Evaluation can determine cause, guide treatment for knee pain

Evaluation can determine cause, guide treatment for knee pain

Dear Mayo Clinic: One year ago, I fell and broke my arm. While my arm has healed, my knees also have been bothering me since I fell. I have arthritis in both knees and a slight tear in the meniscus on one knee, but both knees are extremely painful when I walk. Is it possible that arthritis is causing this much pain, or could there be another reason, perhaps related to my fall? I am 59.

A: It’s possible that your knee pain could be traced back to your fall. You may have injured your knees without realizing it when you fell, or the trauma of the fall could have caused your arthritis to flare. Either way, you should make an appointment to have your condition evaluated. That evaluation will guide treatment going forward.

Any time you experience physical trauma, such as a fall, and it results in a serious injury, such as a broken bone, there’s the possibility of something called a “distracting injury.” That means the severity of one injury —in your case, the broken arm —masks the urgency of other damage that occurred due to the trauma. So you may have injured your knees when you fell, but the extent of those injuries didn’t become apparent until after your arm healed.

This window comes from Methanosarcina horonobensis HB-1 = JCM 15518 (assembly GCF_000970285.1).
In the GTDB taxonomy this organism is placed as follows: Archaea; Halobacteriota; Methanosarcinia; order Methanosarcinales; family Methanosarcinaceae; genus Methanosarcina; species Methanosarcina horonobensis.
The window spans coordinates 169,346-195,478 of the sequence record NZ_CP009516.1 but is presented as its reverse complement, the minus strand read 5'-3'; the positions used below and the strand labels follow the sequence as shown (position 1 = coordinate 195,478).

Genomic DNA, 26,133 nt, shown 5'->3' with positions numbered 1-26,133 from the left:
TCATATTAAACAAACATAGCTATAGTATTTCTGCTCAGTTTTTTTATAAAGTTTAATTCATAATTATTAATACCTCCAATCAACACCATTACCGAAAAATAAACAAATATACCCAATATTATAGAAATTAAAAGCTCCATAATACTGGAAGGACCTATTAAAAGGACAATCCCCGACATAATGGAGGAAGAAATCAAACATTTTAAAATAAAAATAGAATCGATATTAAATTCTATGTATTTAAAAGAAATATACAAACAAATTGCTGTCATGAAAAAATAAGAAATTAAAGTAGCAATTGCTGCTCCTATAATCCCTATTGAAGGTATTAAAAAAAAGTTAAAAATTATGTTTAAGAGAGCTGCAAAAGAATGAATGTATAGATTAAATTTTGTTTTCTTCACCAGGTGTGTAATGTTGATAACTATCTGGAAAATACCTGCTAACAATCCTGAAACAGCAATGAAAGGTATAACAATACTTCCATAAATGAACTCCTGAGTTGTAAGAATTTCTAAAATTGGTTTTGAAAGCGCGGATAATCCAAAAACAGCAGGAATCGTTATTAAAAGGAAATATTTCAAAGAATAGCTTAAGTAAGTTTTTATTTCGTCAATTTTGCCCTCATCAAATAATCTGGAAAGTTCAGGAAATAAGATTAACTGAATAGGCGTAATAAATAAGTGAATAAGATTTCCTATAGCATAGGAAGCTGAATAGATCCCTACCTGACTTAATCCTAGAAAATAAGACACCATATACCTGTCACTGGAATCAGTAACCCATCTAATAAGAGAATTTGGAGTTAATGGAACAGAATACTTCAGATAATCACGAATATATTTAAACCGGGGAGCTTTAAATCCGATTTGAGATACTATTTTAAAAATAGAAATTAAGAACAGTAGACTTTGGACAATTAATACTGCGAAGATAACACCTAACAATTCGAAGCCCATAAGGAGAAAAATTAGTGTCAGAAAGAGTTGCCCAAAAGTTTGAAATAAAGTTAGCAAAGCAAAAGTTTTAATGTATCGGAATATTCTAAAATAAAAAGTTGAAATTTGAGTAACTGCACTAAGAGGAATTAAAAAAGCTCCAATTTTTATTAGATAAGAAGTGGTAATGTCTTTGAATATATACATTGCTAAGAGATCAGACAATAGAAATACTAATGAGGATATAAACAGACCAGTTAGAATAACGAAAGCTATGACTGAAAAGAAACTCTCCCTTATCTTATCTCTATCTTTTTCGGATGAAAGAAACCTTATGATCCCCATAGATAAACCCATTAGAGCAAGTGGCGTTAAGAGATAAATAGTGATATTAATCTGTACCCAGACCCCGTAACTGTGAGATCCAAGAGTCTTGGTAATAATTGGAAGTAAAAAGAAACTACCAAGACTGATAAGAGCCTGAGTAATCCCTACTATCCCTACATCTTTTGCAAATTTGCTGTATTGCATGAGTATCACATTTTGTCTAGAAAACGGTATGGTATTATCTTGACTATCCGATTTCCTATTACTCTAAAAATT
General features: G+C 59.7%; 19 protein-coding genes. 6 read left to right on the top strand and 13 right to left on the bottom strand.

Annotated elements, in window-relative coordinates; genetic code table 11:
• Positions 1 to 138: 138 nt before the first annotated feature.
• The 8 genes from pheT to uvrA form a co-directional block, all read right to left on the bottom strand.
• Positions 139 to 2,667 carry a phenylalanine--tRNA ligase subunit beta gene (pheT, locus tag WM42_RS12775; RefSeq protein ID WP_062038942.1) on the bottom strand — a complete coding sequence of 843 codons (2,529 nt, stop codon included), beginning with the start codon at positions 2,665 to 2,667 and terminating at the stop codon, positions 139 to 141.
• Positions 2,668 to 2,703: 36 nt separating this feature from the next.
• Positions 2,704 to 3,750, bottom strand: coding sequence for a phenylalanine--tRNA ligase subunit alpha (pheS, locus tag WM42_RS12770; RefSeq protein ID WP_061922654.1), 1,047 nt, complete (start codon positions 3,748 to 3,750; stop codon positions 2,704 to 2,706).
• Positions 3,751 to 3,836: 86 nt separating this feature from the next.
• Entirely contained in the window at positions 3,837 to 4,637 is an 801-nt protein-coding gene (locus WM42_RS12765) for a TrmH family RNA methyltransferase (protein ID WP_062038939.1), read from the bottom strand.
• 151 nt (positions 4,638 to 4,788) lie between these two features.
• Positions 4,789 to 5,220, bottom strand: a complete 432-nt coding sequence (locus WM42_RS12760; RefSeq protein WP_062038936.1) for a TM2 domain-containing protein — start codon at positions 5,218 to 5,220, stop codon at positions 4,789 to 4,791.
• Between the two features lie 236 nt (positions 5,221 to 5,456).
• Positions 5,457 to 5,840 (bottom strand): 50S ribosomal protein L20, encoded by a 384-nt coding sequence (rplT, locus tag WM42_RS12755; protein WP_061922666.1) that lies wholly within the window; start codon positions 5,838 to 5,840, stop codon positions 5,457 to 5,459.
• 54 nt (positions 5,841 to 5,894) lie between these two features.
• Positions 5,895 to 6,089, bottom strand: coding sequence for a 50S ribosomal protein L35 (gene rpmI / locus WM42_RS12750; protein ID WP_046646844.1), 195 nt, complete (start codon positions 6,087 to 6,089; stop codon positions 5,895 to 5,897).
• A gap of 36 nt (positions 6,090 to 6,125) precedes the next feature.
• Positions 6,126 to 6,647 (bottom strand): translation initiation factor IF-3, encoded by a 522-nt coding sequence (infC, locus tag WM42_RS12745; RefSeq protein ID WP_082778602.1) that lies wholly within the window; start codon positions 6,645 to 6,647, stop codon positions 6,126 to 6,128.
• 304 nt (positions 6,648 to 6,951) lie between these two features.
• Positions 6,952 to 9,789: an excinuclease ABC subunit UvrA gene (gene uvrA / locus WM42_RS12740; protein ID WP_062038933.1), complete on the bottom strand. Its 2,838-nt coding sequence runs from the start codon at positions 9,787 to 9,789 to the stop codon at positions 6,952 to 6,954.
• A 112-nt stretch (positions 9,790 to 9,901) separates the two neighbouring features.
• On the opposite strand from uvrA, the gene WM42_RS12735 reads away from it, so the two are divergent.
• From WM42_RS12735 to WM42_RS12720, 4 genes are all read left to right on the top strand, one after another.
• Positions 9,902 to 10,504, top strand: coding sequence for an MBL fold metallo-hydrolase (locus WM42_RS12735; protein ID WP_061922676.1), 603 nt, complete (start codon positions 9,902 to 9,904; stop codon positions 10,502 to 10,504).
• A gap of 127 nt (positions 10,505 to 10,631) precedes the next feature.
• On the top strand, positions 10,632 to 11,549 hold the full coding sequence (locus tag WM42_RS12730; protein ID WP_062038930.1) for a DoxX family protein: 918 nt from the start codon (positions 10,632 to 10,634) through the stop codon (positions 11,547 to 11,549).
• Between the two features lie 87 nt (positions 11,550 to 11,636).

The arthritis in your knees adds complexity to the situation because, in some cases, an acute injury can trigger mild arthritis to become more intense. Once that happens, the arthritis pain is unlikely to return to the level it was before the injury without treatment.

Based on the symptoms you describe, the meniscus tear you have in one knee is not likely to be contributing significantly to your knee pain. Meniscus tears involve damage to the cartilage that acts as a cushion between your shinbone and thighbone. These tears are common with age. About half of people older than 50 have a meniscus tear. In patients with arthritis in the knee, the percentage of people who have a tear is even higher. Minor tears may not cause any symptoms. When they do, they tend to affect the mechanics of the knee —often causing pain or symptoms such as locking, catching or buckling of the knee.

To investigate the source of your knee pain, see your primary care physician. X-rays can show the nature of the injury to your knees and reveal the extent to which your arthritis may be contributing to the pain.

If your arthritis is fairly severe, it is likely the main culprit, and there are various treatment options available. A knee brace can be used to take pressure off the section of the knee joint most affected by arthritis and reduce pain. Medications for pain relief often are useful, too. They may include nonprescription or prescription nonsteroidal anti-inflammatory drugs, such as ibuprofen, naproxen sodium, diclofenac sodium and celecoxib. In some people, acetaminophen may ease arthritis pain.

When those measures aren’t enough, an injection of a corticosteroid medication into the knee to reduce inflammation or hyaluronic acid to provide lubrication may offer relief. In about 75 percent of patients, either type of injection may reduce symptoms, but the amount of time it lasts varies considerably. Some people only need injections once every two years to keep symptoms at bay. Others see a return of pain in less than a month. The response to these injections often dictates the next steps needed.